Stocks gain, bond yields dip after Portuguese bank rescue

NEW YORK Mon Aug 4, 2014 4:20pm EDT

People walk past an office of Portuguese bank Banco Espirito Santo (BES) in downtown Lisbon July 30, 2014. REUTERS/Rafael Marchante

People walk past an office of Portuguese bank Banco Espirito Santo (BES) in downtown Lisbon July 30, 2014.

Credit: Reuters/Rafael Marchante

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NEW YORK (Reuters) - Bond prices rallied and European bank stocks rose on Monday after Portugal forged a plan to prevent the collapse of one of its biggest lenders.

U.S. stocks also notched their biggest gain since July 18, with the S&P 500 .SPX coming off its worst week since 2012, as concerns over higher U.S. interest rates eased following Friday's U.S. employment report.

"Probably the biggest thing of all is it looks like they have come together with a plan on Banco Espirito Santo in Portugal, that in the background was maybe one thing that was spooking people quite a bit," said Peter Jankovskis, co-chief investment officer at OakBrook Investments LLC in Lisle, Illinois.

"That’s where the biggest development has been, they have a plan in place and they are moving forward on that, that is one thing that had contributed to the downdraft."

Portugal on Sunday announced a nearly 5-billion-euro ($6.6 billion) rescue of the country's largest listed bank, Banco Espirito Santo (BES.LS), preventing it from collapsing and potentially destabilizing the regional banking sector.

Portugal's 10-year yield PT10YT=TWEB fell to 3.651 percent, down 7 basis points, as investors bought the bonds on relief after the package was announced. Other European bond markets also rallied, with yields on Spanish and Italian bonds moving lower ES10YT=TWEB IT10YT=TWEB.

The FTSEurofirst 300 .FTEU3 index of leading shares closed down 0.19 percent, giving up early gains. Pan-European banking stocks .SX7P finished up 0.3 percent, however.

The MSCI All-World Index .MIWD00000PUS advanced 0.3 percent.

U.S. financial shares rose .SPSY 0.8 percent, buoyed by a 3.1 percent gain in Berkshire Hathaway (BRKa.N)(BRKb.N) after it said on Friday second-quarter profit soared 41 percent.

The Dow Jones industrial average .DJI rose 75.91 points or 0.46 percent, to 16,569.28, the S&P 500 .SPX gained 13.84 points or 0.72 percent, to 1,938.99 and the Nasdaq Composite .IXIC added 31.25 points or 0.72 percent, to 4,383.89.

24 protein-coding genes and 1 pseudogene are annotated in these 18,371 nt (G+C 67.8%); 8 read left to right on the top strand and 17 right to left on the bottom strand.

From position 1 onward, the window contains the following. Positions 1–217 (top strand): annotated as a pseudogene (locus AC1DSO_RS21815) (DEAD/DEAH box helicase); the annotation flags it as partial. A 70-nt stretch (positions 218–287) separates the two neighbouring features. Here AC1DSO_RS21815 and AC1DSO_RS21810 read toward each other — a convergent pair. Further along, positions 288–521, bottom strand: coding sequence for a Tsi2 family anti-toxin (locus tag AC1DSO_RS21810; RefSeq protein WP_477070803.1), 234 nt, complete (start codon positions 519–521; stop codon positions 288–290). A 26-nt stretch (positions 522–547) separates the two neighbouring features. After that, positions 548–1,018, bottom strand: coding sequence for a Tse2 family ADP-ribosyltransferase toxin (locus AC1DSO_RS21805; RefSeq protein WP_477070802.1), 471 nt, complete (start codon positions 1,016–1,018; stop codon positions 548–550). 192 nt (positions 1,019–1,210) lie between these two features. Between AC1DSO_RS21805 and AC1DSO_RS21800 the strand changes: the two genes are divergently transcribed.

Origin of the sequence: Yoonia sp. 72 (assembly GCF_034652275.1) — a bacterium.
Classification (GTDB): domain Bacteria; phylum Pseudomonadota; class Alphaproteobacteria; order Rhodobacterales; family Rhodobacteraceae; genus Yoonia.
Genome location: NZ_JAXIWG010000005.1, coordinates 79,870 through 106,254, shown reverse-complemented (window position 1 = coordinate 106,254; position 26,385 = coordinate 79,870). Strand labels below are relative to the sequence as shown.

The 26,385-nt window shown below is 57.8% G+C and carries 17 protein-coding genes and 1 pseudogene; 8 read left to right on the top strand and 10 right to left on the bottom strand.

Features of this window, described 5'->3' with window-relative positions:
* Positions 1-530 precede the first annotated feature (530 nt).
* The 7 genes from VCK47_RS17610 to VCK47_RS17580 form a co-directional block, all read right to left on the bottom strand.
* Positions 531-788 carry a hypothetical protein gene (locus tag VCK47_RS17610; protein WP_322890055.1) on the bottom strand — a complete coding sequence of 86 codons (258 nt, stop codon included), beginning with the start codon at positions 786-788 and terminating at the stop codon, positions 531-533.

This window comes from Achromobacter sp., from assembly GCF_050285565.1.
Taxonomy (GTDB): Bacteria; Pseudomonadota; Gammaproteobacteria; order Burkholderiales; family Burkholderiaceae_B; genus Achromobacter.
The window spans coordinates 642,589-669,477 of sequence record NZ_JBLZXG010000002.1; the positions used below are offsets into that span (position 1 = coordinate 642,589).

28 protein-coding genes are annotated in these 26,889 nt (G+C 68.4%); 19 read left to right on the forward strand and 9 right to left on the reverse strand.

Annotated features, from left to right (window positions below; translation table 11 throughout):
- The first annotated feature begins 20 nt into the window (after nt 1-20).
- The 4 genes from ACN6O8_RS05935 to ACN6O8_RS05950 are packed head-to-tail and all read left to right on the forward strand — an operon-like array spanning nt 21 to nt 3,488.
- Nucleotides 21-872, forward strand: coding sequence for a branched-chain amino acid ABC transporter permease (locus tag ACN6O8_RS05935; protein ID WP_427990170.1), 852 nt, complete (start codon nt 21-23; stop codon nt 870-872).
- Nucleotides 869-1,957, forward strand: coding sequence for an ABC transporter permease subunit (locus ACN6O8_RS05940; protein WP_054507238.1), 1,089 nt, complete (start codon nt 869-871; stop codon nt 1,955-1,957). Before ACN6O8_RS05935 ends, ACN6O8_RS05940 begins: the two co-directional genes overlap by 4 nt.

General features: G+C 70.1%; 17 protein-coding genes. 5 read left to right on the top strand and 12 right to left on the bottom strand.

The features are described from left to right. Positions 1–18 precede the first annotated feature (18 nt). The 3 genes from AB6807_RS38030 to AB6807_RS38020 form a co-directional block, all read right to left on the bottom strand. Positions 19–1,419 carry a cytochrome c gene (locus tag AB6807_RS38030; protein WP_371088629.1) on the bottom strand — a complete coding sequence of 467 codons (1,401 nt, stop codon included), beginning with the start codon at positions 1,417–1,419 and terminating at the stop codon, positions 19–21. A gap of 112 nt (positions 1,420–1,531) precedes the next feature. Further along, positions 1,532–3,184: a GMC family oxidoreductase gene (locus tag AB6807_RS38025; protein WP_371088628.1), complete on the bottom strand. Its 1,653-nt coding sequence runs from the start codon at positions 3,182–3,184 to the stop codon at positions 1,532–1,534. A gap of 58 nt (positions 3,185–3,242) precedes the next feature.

FED FEARS EASE

The rate-sensitive U.S. two-year Treasury note yield inched down at 0.4723 percent US2YT=RR and the 10-year yield fell to 2.49 percent US10YT=RR, declining in tandem with European yields.

Bond yields were also capped by Friday's U.S. jobs data for July, which showed job growth lower than forecast, the unemployment rate higher than expected and almost no growth in average hourly earnings.

A Reuters poll on Friday after the jobs data showed that a majority of top Wall Street bond firms do not see a rise in U.S. interest rates before the second half of next year.

"The real question becomes, will the Fed be able to transition and exit from QE3 gracefully?" said Adam Sarhan, chief executive of Sarhan Capital in New York.

Major currencies were little changed. The euro was at $1.3420 EUR=, off last week's eight-month low of $1.3365, while the dollar stood at 102.56 yen JPY=, off Wednesday's four-month peak of 103.08.

U.S. crude oil futures settled up 41 cents at $98.29 per barrel CLc1, recovering from a six-month low of $97.09 on Friday, and Brent LCOc1 crude settled up 57 cents at $105.41. Spot gold edged down 0.4 percent at $1,287.75 an ounce XAU=.

(Additional reporting by Akane Otani; Editing by Dan Grebler and James Dalgleish)

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Comments (1)
breezinthru wrote:
Reassuring? It appears that bankers who subvert laws and regulations to use money that belongs to their depositors and investors banks for off-the-books, high-risk endeavors at personal enrichment can safely still rely on taxpayers to bail them out of trouble.

In an honest society with an honest government, the headlines would mention something about certain members of the Espirito Santo family being taken to jail in handcuffs as their bank was nationalized to prevent its failure.

The headlines should mention that all of their personal assets have been seized or frozen and that those assets will be used to at least offset the bank’s losses.

A news organization like Reuters that serves the needs of an advanced, open society would recognize this as an opportunity to serve civilization, to take a precarious first step in bringing Europe and the rest of the world out of what has become our modern, financial feudal system.

Alas, Camelot!

Aug 04, 2014 6:30am EDT  --  Report as abuse
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